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Grower driven to search for new wheat genetics

Grower Callum Wesley has trialled long coleoptile wheat lines as a response to changing rainfall patterns in Western Australia.
Photo: Rebecca Warren


Owners: Callum, John and Adrian Wesley
Location: Southern Cross, Western Australia
Farm size: 8000 hectares
Enterprises: 50 per cent cropping; 50 per cent cattle stud
Average annual rainfall: 315 millimetres, with a shift from winter to summer rainfall
Soil types: heavy red loam, red sands
Cropping program: wheat, barley, oats, chickpeas and lupins

Callum Wesley is among many grain growers facing environmental conditions that call for wheat varieties with a different set of early growth characteristics.

Callum faces persistent changes in rainfall patterns that can drench his paddocks over summer but leave the topsoil dry by sowing time (and also over winter). The new rainfall pattern has made it difficult to get a decent break for the past three seasons.

“The frustrating thing was detecting plenty of soil moisture in the soil profile at about 120 millimetres deep, but not being able to sow that deep with existing varieties.”

He reached breaking point in 2020, a year that delivered an exceptional 150mm of rain in February but no follow-up rain until late May. He knew, however, that CSIRO pre-breeders had developed wheat lines that could be sown deeper, right down to where his soils contained moisture.

These lines were developed by Dr Greg Rebetzke and his team by swapping out the commonly used dwarfing genes that were found to also slow the seedlings’ early growth. They were replaced with dwarfing genes that reduce crop height but allow seed to produce a much longer coleoptile and, therefore, an emerging shoot that can establish well, even when sown deep at about 100mm. Wheat lines containing the longer coleoptile trait have not yet been commercially released but are being progressed by breeding companies.

Callum contacted Dr Rebetzke over the Anzac Day long weekend in 2020 during the national COVID-19 lockdown to request seed for an on-farm trial. Designing and running the trial remotely with Dr Rebetzke was not an issue, as both have research and development experience.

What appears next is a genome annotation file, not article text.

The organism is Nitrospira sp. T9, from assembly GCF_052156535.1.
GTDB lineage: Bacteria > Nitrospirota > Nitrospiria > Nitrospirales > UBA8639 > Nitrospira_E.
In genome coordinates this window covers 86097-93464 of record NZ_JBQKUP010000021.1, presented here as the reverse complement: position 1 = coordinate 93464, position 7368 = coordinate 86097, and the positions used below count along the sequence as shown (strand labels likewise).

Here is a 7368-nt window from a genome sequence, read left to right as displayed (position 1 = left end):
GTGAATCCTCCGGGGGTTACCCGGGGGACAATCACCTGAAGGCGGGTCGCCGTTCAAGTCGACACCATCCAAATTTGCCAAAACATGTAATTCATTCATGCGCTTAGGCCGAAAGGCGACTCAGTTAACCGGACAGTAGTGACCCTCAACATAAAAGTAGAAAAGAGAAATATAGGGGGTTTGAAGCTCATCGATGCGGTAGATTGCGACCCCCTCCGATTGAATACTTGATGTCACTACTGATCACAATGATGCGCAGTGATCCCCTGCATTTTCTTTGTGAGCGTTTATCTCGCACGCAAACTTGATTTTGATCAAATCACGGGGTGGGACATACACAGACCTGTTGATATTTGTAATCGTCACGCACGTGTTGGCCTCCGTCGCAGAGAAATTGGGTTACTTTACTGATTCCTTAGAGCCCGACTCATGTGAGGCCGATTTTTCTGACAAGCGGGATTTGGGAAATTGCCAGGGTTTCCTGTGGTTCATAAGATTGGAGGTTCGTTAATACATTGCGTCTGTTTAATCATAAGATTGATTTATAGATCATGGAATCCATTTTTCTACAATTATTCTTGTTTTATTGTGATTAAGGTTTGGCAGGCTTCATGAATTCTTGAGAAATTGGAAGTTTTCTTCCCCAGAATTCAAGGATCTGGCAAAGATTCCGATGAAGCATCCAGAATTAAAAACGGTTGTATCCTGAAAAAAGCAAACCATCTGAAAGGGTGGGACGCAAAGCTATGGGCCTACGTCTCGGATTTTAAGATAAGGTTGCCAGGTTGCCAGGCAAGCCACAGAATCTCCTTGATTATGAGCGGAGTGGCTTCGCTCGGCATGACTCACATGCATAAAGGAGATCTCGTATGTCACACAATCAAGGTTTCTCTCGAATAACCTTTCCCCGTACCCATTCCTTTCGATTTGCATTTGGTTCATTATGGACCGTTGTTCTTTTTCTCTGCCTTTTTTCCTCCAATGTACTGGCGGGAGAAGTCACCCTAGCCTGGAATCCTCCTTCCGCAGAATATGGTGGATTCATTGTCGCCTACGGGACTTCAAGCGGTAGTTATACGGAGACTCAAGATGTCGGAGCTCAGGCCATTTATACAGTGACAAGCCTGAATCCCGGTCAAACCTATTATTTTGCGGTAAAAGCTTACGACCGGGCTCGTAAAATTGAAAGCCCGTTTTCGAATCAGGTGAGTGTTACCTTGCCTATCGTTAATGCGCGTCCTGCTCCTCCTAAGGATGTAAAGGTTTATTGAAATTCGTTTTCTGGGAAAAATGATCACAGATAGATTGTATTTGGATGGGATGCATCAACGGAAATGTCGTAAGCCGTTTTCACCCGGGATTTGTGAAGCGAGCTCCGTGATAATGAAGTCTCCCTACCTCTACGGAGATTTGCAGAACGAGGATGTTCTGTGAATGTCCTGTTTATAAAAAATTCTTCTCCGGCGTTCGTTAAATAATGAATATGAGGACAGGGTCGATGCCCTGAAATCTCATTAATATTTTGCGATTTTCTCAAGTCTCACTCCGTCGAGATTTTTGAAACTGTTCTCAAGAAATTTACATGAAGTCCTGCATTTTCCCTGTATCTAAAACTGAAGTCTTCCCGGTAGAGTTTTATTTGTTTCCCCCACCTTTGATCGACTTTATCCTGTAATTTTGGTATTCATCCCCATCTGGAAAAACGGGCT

The problem was a lack of seed: “I wasn’t planning on running a long coleoptile trial in 2020, which meant I had not bulked-up any seed,” Dr Rebetzke says. “That, however, did not stop Callum. He was like an attack dog. So, I collected and cleaned up every bit of seed carrying the trait. But it was several years old and we were taking a chance that the older age of the seed could affect seedling emergence.”

With only 100 kilograms of seed available, Callum had to modify his planter, including manufacturing a hopper to handle the small quantities, a feat he pulled off with his uncle, Adrian. He then managed to use the commercial-scale machinery to sow a small scheme of carefully controlled strips.

The trial was sown dry on 4 May at a depth of 100 to 120mm, and at 30 to 40mm for the controls not containing the long coleoptile trait. Ten lines containing the long coleoptile trait were tested against three commercial varieties as a control, including Mace (PBR).

Callum reports that the long coleoptile lines successfully germinated on summer water deep in the soil profile. They germinated unimpeded and gained a three-week head start in the warm autumn soils compared to the shallow-sown controls.

“Those extra weeks of growth meant the long coleoptile lines got extra rooting length and continued to access moisture deeper in the soil,” Callum says. “That head start also helped to mitigate against heat and drought stress in September and October.”

Between May and October, the trial site received 85mm of in-crop rain, ranking the season among the lowest for rainfall. However, the long coleoptile lines proved their worth, producing a crop with heads full of ripened grain at a time when the shallow-sown controls were struggling to fill grain.

“I’m looking at an overall yield of about 1.2 tonnes per hectare with the long coleoptile lines sown deep when I have a season to chase summer rain. For me, that makes for a much needed risk management tool and would amount to a profitable crop despite a horrible season.”

Callum has used the harvested seed to repeat the trial in 2021 to further explore gene-by-environment benefits from CSIRO’s alternative dwarfing genes. Dr Rebetzke, who continues to collaborate with Callum, says uptake of these genes by breeding companies has been strong and the genes are due to appear in commercial varieties over the next five years.

More information: Callum Wesley,, @Callum_Wesley, #Deepsowing

Read: Are long coleoptile wheats an early sowing game-changer?

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